I think you're on the money there: it filled a real, but very narrow niche between the iPad and the MacBook Pro/Air - you had to really need that extra portability - and not really care about connectivity - not to get a MBA/MBP, and really need the kb/pointer-based interface and MacOS apps not to get an iPad. It undoubtably ticked the boxes for a few people, but now we have the Air offering a retina display on the one hand, and Apple apparently getting serious about making the iPad more of a 'proper computer' with iPadOS, that niche is only going to shrink.If it had been much cheaper it would of bitten more in to Ipad sales for those on the fence of requirements
I'd be interested in seeing ARM-based Macs, but I don't think a change like that - which is going to rely on as many developers as possible building ARM versions of their applications - would happen without a pre-announcement at WWDC and some sort of development system available to developers in advance. Launch an ARM Mac in a hurry without a critical mass of native applications and that will certainly prove the skeptics right - 'cos its probably not gonna be very impressive at running x86 apps via son-of-Rosetta.I think Apple realised that their upcoming 12" ARM Macbook is more powerful, better battery life and so on..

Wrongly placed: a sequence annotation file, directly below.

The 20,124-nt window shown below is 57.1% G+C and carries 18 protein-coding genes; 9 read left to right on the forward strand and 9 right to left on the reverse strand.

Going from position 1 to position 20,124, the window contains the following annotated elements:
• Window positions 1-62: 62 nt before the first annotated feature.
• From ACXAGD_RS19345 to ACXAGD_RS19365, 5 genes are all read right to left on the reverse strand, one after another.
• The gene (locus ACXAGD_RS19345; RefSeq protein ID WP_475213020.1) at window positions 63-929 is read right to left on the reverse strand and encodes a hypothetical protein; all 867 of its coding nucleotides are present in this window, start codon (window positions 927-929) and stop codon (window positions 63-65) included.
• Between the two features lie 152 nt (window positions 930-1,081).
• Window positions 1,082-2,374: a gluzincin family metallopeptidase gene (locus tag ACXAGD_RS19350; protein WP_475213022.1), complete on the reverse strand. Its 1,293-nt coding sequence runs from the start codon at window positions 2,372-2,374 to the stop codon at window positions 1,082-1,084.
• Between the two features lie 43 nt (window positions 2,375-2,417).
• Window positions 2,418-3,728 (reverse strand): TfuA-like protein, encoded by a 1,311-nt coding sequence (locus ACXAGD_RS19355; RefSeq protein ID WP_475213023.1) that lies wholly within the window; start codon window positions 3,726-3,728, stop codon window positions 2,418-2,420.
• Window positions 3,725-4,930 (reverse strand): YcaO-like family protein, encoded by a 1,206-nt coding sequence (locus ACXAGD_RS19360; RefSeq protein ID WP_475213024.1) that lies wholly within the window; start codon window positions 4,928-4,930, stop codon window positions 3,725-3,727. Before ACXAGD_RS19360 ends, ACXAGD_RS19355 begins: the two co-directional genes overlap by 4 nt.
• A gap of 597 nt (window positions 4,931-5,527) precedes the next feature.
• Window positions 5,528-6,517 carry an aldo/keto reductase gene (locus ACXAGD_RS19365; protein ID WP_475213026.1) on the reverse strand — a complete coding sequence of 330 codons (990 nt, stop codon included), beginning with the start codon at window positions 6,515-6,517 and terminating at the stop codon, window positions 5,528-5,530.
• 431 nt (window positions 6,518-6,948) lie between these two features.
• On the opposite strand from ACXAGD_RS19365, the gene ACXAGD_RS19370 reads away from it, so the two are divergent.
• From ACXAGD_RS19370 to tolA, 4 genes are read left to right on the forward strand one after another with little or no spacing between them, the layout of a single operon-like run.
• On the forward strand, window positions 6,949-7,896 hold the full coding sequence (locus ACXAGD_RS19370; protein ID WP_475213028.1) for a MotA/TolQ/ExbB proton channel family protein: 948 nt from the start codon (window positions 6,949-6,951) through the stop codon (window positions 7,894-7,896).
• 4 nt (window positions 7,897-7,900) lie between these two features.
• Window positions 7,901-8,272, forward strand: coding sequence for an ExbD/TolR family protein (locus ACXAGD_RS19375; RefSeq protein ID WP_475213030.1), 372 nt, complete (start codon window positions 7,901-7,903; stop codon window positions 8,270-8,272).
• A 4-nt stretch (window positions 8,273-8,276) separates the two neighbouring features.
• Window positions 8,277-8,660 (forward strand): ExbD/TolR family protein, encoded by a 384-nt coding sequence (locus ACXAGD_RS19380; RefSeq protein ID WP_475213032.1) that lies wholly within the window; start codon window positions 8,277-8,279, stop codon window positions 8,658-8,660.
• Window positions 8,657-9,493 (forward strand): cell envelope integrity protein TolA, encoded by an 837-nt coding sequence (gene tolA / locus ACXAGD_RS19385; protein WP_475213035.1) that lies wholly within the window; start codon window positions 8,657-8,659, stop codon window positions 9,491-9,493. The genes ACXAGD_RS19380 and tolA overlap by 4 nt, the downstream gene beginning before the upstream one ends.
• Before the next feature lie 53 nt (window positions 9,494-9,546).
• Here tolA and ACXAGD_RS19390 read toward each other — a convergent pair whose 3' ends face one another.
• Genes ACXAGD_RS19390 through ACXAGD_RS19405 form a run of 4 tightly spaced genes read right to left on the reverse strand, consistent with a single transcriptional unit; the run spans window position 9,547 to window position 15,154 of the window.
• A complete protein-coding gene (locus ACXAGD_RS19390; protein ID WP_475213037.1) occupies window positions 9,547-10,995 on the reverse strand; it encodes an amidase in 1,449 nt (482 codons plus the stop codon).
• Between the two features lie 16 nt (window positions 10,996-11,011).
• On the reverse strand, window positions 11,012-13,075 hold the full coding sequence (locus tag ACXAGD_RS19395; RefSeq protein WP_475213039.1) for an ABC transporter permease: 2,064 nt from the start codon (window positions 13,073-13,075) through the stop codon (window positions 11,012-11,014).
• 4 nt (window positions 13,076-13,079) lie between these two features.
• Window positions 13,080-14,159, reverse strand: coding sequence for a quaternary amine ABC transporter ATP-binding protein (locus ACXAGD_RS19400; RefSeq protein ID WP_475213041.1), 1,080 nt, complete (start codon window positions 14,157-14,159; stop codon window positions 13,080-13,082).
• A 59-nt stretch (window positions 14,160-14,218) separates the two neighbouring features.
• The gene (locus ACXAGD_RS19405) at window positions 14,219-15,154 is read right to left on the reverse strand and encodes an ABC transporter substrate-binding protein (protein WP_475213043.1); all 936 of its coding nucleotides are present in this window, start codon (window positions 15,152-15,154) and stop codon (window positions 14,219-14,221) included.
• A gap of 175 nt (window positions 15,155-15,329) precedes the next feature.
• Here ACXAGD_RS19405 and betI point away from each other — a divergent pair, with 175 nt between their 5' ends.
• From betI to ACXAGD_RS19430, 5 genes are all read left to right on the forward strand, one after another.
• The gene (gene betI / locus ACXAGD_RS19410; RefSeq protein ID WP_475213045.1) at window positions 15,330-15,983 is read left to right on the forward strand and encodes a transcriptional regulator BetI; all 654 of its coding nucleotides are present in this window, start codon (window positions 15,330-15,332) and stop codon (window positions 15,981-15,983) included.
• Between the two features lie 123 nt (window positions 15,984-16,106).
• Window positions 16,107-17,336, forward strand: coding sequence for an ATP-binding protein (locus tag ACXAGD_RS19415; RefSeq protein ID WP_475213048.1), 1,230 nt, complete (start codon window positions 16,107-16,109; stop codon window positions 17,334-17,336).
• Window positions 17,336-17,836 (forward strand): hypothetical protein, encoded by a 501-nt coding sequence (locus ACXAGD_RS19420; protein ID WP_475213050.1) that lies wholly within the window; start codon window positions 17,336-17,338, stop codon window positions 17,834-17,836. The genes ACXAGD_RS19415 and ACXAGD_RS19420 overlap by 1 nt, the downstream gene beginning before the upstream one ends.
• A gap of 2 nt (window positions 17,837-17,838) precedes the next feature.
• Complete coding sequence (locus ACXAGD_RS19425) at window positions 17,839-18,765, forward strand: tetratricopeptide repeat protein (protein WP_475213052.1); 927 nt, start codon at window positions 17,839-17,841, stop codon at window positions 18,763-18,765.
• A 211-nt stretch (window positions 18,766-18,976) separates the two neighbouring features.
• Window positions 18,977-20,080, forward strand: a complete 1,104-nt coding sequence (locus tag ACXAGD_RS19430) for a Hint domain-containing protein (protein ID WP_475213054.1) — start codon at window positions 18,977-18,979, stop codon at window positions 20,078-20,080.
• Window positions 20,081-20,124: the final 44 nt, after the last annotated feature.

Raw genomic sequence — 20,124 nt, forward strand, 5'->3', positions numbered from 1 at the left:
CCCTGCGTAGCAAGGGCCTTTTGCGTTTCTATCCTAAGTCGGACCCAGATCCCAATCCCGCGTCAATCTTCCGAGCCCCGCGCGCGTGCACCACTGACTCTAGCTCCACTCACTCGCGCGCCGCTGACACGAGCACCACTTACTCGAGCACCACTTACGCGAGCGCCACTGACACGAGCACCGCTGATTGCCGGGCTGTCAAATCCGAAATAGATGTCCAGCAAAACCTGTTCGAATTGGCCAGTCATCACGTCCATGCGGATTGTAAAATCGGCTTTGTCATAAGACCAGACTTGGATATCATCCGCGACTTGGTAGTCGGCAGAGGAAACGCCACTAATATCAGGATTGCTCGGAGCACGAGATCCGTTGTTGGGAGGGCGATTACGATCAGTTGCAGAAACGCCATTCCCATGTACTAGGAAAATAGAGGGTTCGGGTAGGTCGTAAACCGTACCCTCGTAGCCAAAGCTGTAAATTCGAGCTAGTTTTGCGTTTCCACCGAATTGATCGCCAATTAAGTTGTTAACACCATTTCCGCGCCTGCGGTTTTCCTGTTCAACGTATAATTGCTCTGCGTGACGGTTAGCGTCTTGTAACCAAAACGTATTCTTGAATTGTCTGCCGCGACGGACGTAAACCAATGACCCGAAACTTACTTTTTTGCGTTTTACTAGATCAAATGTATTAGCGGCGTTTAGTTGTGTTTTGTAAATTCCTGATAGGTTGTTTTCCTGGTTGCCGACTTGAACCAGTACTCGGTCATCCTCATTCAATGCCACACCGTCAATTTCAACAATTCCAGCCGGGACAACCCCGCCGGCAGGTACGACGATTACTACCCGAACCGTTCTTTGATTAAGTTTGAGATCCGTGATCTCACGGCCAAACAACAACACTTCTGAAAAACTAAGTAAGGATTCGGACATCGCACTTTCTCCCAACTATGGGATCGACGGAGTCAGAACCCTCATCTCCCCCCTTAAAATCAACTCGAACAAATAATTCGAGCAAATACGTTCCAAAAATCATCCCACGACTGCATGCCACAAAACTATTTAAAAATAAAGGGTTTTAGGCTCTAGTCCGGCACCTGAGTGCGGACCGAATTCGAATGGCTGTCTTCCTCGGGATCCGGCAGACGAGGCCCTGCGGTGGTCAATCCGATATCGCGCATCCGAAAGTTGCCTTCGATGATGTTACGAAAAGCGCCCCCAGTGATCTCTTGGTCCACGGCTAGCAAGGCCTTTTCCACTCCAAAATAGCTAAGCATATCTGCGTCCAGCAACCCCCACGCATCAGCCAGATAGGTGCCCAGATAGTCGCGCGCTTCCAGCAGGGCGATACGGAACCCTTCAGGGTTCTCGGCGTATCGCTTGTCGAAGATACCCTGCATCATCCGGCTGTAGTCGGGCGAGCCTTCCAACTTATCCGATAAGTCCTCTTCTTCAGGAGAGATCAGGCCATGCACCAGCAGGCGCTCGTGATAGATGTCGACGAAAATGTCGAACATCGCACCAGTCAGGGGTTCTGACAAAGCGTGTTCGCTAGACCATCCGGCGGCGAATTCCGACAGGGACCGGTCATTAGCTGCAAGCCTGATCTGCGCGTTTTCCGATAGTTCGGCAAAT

I guess we will see in fall or next year at latest
Except it wasn’t a netbook. The Air doesn’t have a much more powerful processor. The Core M is quite capable. The main issue I think was the price.Overpriced, underpowered, with a small screen and limited connectivity.
It was essentially the netbook all over again. Something that Steve Jobs had made fun of when the MacBook Air was brought to market years prior. Launching the MacBook as the Air replacement was doomed to fail.
I think you may underestimate how many different scenarios that would made an easier choice if the price of the MB had been comparable to the IP/IPPI really don't think that the MacBook would have competed that heavily with iPad if the MacBook's price was lowered. I'd guess that very, very few people actually think, "should I get an iPad or a MacBook?" Maybe similar price, similar size, but way different capabilities. I'm thinking the vast majority of people go in wanting either a laptop or a tablet, because they need to do productivity things, or they want to consume media on their couch, respectively. I'd also guess most people will end up with some kind of laptop and some kind of tablet, so no need to choose just one.